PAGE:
Boxer Keyshawn Davis was hoping to end the 17-year gold medal drought for the American men, but he settled for silver after a split-decision loss to Cuba’s Andy Cruz in the lightweight final Sunday at the Tokyo Olympics.
The first lightweight to represent Team USA in the Olympic gold medal match since Oscar De La Hoya won gold in 1992, Davis simply ran into a rival he can’t beat.
Sunday marked the fourth — and final — meeting between Davis and Cruz in the amateurs, and each time, Cruz had his hand raised. Cruz, 25, was simply too sharp, too active and too good for Davis, but the fight was far closer than their last meeting, a September 2019 bout in the AIBA World Championships in Russia.
One judge scored the fight for Davis, 29-28, overruled by dual tallies of 29-28 for Cruz.
Cruz danced his way to the ring and then won the first round on four of five scorecards with crisp, clean punching and superior activity. Davis, of Norfolk, Virginia, stormed back to win the second, punctuated by a powerful right hand, setting the table for a third round that would decide the victor.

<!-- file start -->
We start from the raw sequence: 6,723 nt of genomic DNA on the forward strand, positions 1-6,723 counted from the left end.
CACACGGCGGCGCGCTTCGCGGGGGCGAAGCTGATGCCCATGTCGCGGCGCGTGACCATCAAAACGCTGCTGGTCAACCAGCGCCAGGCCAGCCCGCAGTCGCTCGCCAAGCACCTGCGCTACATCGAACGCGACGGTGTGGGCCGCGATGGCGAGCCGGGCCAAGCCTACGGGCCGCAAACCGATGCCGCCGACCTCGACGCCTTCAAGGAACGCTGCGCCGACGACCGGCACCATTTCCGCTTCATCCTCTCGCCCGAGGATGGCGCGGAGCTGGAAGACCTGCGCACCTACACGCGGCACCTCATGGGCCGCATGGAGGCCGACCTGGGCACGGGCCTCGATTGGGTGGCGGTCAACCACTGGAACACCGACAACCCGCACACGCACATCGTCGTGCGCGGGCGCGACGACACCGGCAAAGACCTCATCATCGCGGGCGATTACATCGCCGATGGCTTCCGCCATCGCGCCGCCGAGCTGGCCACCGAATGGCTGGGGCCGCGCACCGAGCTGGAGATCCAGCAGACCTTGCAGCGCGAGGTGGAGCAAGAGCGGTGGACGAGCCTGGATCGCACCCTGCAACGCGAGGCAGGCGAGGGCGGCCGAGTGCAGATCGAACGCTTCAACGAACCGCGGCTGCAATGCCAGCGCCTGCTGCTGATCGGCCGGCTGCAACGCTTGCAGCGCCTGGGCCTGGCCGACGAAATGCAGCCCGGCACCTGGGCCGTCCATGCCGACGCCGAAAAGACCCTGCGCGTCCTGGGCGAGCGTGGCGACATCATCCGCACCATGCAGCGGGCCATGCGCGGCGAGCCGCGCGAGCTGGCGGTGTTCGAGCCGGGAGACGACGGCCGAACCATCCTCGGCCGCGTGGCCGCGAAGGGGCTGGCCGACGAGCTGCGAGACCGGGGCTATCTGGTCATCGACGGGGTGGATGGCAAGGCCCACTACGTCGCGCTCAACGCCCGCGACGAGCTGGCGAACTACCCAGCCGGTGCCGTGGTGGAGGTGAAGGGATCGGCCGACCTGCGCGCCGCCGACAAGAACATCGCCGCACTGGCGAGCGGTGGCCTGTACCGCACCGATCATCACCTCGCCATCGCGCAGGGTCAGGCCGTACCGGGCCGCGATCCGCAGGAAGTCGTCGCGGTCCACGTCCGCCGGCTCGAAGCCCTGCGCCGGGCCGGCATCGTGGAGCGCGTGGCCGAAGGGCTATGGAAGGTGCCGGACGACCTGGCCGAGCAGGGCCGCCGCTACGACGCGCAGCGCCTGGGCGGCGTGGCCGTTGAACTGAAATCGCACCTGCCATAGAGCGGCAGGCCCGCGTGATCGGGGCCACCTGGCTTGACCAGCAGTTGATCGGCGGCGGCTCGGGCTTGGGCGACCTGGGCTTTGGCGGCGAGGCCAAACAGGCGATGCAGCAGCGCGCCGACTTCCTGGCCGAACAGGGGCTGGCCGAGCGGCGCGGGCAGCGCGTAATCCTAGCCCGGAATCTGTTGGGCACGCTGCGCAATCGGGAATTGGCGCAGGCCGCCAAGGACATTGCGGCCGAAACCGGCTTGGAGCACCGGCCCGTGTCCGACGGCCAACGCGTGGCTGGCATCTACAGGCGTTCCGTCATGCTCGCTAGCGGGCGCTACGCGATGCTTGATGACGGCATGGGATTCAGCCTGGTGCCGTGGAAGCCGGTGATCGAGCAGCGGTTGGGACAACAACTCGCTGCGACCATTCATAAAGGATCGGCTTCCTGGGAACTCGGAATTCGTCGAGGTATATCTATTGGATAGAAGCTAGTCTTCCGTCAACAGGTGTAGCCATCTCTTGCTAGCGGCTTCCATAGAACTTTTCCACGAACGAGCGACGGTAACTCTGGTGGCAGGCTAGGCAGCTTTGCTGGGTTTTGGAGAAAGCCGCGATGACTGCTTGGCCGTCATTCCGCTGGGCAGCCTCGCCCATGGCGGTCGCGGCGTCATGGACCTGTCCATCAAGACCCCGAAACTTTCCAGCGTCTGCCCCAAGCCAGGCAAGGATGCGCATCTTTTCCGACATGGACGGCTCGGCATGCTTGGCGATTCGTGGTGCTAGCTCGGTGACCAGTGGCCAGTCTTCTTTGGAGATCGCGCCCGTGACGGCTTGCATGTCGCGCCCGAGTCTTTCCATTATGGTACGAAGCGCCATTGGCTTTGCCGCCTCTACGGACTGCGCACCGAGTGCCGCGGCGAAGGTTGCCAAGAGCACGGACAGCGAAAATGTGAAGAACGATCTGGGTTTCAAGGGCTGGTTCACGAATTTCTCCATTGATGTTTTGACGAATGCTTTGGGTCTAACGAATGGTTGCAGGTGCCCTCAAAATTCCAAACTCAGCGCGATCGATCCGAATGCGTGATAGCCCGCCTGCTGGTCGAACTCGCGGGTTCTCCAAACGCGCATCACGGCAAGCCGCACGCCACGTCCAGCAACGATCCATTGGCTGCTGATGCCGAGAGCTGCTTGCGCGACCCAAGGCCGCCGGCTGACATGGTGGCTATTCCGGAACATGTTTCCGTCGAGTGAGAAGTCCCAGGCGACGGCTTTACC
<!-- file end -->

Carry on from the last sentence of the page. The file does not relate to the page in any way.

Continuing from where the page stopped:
Cruz wouldn’t be denied, outhustling Davis and outmaneuvering the American with beautiful footwork to score his 27th consecutive victory in the amateurs.
It’s unclear where Cruz goes from here. Cuba doesn’t allow its fighters to turn pro, and those who wish to do so are forced to defect. Former pro champions Erislandy Lara and Guillermo Rigondeaux both defected from Cuba and settled in Miami.
For Davis, the path is far more clear: a return to the pros, where he is 3-0 (with two knockouts) and seemingly on the fast track to a world-title opportunity.
The 22-year-old southpaw made his pro debut in February and fought again in April and May. His quick rise was put on hold when he surprisingly received the call to return to the Olympic Training Center after the cancellation of the qualifiers in Buenos Aires in May due to COVID.
Davis was prepared to head to Japan last summer before the pandemic delayed the Olympics one year. Rather than wait, Davis and two others — Duke Ragan and Troy Isley — decided to turn pro. All three represented Team USA in the Olympics, the first time pro boxers have represented the nation in the Games.
Isley failed to medal, but Ragan also took home silver.
Keyshawn Davis denied Olympic boxing gold in split-decision loss to Cuba’s Andy Cruz
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